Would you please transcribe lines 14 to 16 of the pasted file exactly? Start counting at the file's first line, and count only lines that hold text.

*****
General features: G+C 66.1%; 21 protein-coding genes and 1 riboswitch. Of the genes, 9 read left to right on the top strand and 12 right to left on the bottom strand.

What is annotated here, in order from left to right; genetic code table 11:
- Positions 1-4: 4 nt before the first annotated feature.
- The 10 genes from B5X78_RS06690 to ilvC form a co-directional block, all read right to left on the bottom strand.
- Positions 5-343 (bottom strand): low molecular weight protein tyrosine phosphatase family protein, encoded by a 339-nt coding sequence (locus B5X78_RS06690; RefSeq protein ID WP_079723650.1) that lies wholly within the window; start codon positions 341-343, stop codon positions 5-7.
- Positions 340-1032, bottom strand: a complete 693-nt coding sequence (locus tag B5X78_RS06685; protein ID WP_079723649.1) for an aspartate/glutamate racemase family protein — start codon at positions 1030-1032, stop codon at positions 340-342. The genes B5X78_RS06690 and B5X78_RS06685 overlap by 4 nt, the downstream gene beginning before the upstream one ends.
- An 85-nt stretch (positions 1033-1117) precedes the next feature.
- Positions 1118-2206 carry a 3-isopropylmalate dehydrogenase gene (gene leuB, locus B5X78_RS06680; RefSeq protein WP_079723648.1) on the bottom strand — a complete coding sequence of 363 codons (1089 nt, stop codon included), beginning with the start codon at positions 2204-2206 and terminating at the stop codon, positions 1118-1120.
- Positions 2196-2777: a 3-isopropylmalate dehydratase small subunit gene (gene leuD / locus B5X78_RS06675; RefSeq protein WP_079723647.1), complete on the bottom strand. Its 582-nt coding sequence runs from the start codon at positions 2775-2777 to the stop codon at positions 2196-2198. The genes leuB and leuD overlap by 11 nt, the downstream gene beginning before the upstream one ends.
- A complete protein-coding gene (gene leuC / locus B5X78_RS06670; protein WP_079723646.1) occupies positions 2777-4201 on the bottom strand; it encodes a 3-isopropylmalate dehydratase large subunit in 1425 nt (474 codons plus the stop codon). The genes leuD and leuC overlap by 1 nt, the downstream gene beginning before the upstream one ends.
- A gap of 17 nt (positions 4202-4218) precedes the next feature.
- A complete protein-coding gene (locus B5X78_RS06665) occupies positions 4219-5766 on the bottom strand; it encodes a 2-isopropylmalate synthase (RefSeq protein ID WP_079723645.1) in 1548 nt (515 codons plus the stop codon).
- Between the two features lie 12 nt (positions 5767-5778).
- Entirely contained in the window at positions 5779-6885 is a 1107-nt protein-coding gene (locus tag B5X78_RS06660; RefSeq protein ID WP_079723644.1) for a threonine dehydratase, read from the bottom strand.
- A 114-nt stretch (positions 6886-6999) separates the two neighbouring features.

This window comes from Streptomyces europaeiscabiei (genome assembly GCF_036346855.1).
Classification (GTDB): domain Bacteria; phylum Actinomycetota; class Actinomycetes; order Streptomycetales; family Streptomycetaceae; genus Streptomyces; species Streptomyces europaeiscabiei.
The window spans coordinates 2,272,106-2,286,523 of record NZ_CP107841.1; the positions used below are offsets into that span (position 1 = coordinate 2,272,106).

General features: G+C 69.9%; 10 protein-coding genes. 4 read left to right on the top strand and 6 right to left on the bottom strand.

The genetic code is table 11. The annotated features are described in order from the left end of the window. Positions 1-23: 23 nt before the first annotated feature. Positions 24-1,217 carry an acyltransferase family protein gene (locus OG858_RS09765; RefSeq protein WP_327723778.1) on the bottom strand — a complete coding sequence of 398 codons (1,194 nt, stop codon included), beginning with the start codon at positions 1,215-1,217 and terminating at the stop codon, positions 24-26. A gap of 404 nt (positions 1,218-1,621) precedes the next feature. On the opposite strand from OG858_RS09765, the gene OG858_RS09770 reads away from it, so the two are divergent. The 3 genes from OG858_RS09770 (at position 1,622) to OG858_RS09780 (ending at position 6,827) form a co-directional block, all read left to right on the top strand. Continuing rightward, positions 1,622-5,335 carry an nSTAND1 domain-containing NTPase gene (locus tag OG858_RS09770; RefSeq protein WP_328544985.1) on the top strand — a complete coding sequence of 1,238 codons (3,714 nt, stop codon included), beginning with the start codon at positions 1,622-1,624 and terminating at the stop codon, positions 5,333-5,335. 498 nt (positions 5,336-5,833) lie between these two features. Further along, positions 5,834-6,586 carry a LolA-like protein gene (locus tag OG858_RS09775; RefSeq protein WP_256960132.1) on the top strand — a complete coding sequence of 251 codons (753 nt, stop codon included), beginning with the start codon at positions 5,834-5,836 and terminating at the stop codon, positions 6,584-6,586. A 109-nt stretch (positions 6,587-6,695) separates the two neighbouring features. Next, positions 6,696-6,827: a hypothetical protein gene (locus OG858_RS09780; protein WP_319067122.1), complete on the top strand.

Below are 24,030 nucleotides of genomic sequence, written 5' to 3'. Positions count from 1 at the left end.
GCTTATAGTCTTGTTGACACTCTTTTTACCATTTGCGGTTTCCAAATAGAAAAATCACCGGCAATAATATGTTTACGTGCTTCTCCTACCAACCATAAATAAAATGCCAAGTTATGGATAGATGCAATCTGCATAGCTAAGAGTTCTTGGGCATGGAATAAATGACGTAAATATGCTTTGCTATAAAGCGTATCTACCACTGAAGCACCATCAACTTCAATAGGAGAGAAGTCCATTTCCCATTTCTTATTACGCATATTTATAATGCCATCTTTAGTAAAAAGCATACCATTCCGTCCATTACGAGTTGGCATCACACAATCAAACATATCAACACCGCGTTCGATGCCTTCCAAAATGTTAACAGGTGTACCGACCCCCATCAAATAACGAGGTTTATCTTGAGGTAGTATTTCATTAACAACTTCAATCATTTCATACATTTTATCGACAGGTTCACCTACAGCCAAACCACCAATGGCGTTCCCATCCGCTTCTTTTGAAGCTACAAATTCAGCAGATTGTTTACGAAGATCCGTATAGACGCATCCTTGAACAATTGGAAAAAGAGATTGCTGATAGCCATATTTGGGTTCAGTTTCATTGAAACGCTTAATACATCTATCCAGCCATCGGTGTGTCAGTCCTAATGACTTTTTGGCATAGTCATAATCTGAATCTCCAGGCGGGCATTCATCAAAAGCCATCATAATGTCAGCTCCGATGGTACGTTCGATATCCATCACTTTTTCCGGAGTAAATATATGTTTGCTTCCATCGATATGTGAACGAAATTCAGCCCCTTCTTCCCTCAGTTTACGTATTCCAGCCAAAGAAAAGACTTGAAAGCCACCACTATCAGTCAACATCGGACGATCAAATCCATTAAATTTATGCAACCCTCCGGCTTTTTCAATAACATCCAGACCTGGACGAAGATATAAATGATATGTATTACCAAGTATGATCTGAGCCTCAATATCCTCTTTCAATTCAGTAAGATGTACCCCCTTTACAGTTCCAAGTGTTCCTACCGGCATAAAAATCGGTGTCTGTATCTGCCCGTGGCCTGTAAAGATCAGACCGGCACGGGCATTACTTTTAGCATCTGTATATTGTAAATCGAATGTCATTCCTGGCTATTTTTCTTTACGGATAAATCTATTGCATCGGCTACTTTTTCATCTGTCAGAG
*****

- Entirely contained in the window at positions 5779-6885 is a 1107-nt protein-coding gene (locus tag B5X78_RS06660; RefSeq protein ID WP_079723644.1) for a threonine dehydratase, read from the bottom strand.
- A 114-nt stretch (positions 6886-6999) separates the two neighbouring features.

This window comes from Streptomyces europaeiscabiei (genome assembly GCF_036346855.1).